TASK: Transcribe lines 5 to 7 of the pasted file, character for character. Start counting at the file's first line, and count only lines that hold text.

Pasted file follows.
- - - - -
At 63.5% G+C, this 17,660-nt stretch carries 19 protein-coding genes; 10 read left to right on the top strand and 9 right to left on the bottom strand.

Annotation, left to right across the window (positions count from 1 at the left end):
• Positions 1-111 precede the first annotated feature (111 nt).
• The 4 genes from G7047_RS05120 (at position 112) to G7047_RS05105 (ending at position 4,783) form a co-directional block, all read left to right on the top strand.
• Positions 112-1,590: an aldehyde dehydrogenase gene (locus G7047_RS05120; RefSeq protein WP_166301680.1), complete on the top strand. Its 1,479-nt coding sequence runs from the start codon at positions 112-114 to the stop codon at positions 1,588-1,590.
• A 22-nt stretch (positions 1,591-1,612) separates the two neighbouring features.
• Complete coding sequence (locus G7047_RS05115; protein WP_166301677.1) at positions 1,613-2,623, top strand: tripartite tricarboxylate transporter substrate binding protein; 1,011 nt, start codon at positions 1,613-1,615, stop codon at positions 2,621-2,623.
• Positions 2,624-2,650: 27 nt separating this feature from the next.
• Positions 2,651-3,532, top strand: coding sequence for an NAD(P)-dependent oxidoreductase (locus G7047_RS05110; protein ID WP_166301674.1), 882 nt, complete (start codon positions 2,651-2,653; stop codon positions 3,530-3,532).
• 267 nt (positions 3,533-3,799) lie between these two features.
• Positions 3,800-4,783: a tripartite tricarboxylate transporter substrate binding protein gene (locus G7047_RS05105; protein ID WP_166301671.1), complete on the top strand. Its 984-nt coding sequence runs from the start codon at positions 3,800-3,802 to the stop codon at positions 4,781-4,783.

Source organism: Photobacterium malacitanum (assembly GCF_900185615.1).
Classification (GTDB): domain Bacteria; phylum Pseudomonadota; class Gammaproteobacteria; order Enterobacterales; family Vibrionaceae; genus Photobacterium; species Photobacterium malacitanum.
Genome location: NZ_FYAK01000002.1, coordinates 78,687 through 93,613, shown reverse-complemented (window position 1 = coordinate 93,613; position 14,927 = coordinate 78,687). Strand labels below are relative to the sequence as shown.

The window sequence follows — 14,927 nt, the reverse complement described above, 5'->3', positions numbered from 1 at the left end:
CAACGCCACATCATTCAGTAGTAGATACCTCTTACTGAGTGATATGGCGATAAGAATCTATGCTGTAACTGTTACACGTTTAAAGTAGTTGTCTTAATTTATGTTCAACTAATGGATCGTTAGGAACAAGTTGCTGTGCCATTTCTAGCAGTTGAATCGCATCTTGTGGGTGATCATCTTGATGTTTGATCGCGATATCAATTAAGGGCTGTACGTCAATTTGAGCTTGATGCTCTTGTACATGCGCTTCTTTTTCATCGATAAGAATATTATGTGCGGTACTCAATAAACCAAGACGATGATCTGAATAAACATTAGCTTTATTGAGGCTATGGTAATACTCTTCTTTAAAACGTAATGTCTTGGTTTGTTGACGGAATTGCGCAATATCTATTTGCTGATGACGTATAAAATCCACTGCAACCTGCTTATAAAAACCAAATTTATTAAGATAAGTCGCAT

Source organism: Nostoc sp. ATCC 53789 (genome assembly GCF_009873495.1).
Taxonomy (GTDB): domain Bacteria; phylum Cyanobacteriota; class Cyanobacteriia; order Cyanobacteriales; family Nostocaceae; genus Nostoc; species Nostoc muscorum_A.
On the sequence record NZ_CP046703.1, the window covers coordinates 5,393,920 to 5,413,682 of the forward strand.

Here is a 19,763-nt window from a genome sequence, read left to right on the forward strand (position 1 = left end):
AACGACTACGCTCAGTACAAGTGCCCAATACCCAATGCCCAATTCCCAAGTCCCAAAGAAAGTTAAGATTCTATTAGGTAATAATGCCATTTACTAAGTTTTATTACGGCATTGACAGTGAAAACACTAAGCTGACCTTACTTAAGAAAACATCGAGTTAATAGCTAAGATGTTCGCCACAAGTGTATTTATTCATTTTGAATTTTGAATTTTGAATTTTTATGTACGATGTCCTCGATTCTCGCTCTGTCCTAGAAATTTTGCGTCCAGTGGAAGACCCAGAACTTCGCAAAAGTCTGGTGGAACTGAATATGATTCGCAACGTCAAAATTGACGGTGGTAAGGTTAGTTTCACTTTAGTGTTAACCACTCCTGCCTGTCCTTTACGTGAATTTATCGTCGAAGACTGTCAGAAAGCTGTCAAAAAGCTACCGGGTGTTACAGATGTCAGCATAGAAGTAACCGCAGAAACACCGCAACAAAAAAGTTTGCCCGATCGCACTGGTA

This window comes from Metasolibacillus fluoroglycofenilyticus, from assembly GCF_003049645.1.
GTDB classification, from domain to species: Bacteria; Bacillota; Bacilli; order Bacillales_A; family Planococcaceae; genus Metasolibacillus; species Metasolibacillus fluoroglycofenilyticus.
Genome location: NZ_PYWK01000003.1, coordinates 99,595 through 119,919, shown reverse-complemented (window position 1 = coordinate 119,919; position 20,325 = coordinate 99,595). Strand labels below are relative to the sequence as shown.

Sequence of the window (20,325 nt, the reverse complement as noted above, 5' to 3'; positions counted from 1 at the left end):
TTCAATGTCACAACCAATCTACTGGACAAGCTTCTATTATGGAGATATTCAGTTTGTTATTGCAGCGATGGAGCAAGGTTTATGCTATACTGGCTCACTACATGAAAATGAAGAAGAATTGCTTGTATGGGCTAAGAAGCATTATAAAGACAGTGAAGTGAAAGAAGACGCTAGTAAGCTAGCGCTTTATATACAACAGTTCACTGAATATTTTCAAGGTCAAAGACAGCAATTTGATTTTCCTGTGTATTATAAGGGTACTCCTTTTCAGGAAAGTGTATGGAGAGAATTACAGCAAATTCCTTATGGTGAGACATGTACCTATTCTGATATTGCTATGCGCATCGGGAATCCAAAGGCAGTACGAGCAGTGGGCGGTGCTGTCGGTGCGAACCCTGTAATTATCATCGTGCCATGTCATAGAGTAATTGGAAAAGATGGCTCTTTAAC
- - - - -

• Positions 112-1,590: an aldehyde dehydrogenase gene (locus G7047_RS05120; RefSeq protein WP_166301680.1), complete on the top strand. Its 1,479-nt coding sequence runs from the start codon at positions 112-114 to the stop codon at positions 1,588-1,590.
• A 22-nt stretch (positions 1,591-1,612) separates the two neighbouring features.
• Complete coding sequence (locus G7047_RS05115; protein WP_166301677.1) at positions 1,613-2,623, top strand: tripartite tricarboxylate transporter substrate binding protein; 1,011 nt, start codon at positions 1,613-1,615, stop codon at positions 2,621-2,623.